“Delta Force” seems to be an alternative version of the LP cut “Ced Gee (Delta Force One)”. Here we find Ced carrying a bit of a chip on his shoulder, as he’s out to prove that he’s more than “just a back-up” to all those doubters who thought he was there to “play the back spot”. It’s fair to say that not everyone’s a fan of Ced’s vocals, but I thought he held his own until The Four Horsemen, when he adopted a style which sounded like a retarded android who’d smoked embalming fluid (aka Fry).
Ultramagnetic MC’s - You’re Not That Large (b-side of I’m Fuckin’ Flippin’ 12″, Tuff City, 1994)
Ultramagnetic MC’s - Delta Force (Mo Love’s Basement Tapes LP, Ol’ Skool Flava, 1996)
Part 4 – A Tale Of Two Ced’s
The story behind MF911, which they helpfully included on the back of the album, is actually more entertaining than much of the album. Originally calling themselves Philly Boy Productions, they changed their name to Mega Force 911 after Chuck D suggested the name “911” when they met him backstage (they also mention “This was before his album came out with the single 911 Is A Joke”, just in case we thought that song was directed at them?). After a few ups and downs, they finally gave the music game one more shot in the summer of 1992, and decided to try and track down Ced Gee, who they considered “the best on the music scene”.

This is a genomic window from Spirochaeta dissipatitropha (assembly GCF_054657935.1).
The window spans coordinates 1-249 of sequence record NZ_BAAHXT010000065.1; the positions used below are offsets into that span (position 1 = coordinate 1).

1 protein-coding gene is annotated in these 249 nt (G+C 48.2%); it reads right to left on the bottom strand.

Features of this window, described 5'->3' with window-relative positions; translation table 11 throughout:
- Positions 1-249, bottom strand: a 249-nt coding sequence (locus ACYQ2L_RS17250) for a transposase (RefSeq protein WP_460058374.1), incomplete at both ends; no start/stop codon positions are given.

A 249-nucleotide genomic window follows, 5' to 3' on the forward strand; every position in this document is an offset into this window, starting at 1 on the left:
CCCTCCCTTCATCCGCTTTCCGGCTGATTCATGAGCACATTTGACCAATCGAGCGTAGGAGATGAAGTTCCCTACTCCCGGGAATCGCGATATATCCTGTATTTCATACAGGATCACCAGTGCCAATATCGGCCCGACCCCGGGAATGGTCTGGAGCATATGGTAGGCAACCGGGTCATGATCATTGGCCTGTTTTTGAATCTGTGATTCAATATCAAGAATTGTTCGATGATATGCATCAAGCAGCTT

After getting Ced on the phone, they decided to make a twelve-hour car trek from Detroit to visit New York, where they were greeted by Tim Dog and finally met their idol, the Delta Force himself. The next day they were invited to the Ultra Lab to work on some tracks, and by the end of the year Ced had gotten them a deal on Next Plateau (possibly as leverage to get Ultra’s off).